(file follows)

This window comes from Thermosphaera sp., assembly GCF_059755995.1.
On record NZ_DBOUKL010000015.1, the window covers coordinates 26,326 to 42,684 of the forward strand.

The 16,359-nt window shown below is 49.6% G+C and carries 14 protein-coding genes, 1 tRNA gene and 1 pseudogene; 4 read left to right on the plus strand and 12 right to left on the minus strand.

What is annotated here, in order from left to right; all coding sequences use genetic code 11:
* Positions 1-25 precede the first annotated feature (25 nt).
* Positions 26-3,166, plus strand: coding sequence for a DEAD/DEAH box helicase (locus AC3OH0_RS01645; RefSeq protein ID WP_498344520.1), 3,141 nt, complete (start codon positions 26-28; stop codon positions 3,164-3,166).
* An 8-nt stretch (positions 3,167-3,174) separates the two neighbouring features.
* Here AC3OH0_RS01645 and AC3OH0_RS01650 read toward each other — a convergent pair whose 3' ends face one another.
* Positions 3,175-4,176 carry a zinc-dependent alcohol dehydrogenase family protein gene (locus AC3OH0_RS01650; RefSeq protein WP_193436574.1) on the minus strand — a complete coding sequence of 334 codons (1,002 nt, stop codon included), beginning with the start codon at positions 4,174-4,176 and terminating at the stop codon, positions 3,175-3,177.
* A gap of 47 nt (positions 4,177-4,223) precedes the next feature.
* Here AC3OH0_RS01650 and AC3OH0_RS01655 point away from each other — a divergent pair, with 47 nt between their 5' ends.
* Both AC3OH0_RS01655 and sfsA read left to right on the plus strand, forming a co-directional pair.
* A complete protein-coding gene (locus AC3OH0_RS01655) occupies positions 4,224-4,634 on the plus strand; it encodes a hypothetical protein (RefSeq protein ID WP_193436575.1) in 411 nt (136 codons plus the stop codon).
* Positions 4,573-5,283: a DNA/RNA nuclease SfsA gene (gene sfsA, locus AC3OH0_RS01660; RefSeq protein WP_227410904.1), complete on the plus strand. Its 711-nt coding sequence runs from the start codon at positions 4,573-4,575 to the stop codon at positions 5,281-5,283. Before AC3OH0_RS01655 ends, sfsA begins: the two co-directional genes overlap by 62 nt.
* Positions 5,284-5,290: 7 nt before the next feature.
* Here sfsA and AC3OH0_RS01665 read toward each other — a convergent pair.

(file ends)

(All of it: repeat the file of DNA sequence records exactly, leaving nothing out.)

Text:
This window comes from Thermosphaera sp., assembly GCF_059755995.1.
On record NZ_DBOUKL010000015.1, the window covers coordinates 26,326 to 42,684 of the forward strand.

The 16,359-nt window shown below is 49.6% G+C and carries 14 protein-coding genes, 1 tRNA gene and 1 pseudogene; 4 read left to right on the plus strand and 12 right to left on the minus strand.

What is annotated here, in order from left to right; all coding sequences use genetic code 11:
* Positions 1-25 precede the first annotated feature (25 nt).
* Positions 26-3,166, plus strand: coding sequence for a DEAD/DEAH box helicase (locus AC3OH0_RS01645; RefSeq protein ID WP_498344520.1), 3,141 nt, complete (start codon positions 26-28; stop codon positions 3,164-3,166).
* An 8-nt stretch (positions 3,167-3,174) separates the two neighbouring features.
* Here AC3OH0_RS01645 and AC3OH0_RS01650 read toward each other — a convergent pair whose 3' ends face one another.
* Positions 3,175-4,176 carry a zinc-dependent alcohol dehydrogenase family protein gene (locus AC3OH0_RS01650; RefSeq protein WP_193436574.1) on the minus strand — a complete coding sequence of 334 codons (1,002 nt, stop codon included), beginning with the start codon at positions 4,174-4,176 and terminating at the stop codon, positions 3,175-3,177.
* A gap of 47 nt (positions 4,177-4,223) precedes the next feature.
* Here AC3OH0_RS01650 and AC3OH0_RS01655 point away from each other — a divergent pair, with 47 nt between their 5' ends.
* Both AC3OH0_RS01655 and sfsA read left to right on the plus strand, forming a co-directional pair.
* A complete protein-coding gene (locus AC3OH0_RS01655) occupies positions 4,224-4,634 on the plus strand; it encodes a hypothetical protein (RefSeq protein ID WP_193436575.1) in 411 nt (136 codons plus the stop codon).
* Positions 4,573-5,283: a DNA/RNA nuclease SfsA gene (gene sfsA, locus AC3OH0_RS01660; RefSeq protein WP_227410904.1), complete on the plus strand. Its 711-nt coding sequence runs from the start codon at positions 4,573-4,575 to the stop codon at positions 5,281-5,283. Before AC3OH0_RS01655 ends, sfsA begins: the two co-directional genes overlap by 62 nt.
* Positions 5,284-5,290: 7 nt before the next feature.
* Here sfsA and AC3OH0_RS01665 read toward each other — a convergent pair.